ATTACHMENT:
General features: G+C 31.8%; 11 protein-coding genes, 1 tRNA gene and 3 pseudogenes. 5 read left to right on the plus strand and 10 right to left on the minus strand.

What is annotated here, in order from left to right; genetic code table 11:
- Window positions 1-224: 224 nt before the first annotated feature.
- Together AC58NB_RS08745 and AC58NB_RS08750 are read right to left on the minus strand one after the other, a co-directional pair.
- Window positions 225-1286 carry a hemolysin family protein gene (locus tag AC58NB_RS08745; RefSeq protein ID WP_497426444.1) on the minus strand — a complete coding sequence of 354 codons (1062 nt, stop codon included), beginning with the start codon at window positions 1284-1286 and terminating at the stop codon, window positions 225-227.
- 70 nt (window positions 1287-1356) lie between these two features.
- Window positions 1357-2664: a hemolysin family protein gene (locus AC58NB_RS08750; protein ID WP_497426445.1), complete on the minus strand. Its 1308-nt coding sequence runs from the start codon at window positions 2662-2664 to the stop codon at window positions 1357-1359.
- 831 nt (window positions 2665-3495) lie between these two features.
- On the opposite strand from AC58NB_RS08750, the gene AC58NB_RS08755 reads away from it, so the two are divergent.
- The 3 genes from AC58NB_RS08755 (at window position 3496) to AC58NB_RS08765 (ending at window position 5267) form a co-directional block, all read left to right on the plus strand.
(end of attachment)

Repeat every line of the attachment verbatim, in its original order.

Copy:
General features: G+C 31.8%; 11 protein-coding genes, 1 tRNA gene and 3 pseudogenes. 5 read left to right on the plus strand and 10 right to left on the minus strand.

What is annotated here, in order from left to right; genetic code table 11:
- Window positions 1-224: 224 nt before the first annotated feature.
- Together AC58NB_RS08745 and AC58NB_RS08750 are read right to left on the minus strand one after the other, a co-directional pair.
- Window positions 225-1286 carry a hemolysin family protein gene (locus tag AC58NB_RS08745; RefSeq protein ID WP_497426444.1) on the minus strand — a complete coding sequence of 354 codons (1062 nt, stop codon included), beginning with the start codon at window positions 1284-1286 and terminating at the stop codon, window positions 225-227.
- 70 nt (window positions 1287-1356) lie between these two features.
- Window positions 1357-2664: a hemolysin family protein gene (locus AC58NB_RS08750; protein ID WP_497426445.1), complete on the minus strand. Its 1308-nt coding sequence runs from the start codon at window positions 2662-2664 to the stop codon at window positions 1357-1359.
- 831 nt (window positions 2665-3495) lie between these two features.
- On the opposite strand from AC58NB_RS08750, the gene AC58NB_RS08755 reads away from it, so the two are divergent.
- The 3 genes from AC58NB_RS08755 (at window position 3496) to AC58NB_RS08765 (ending at window position 5267) form a co-directional block, all read left to right on the plus strand.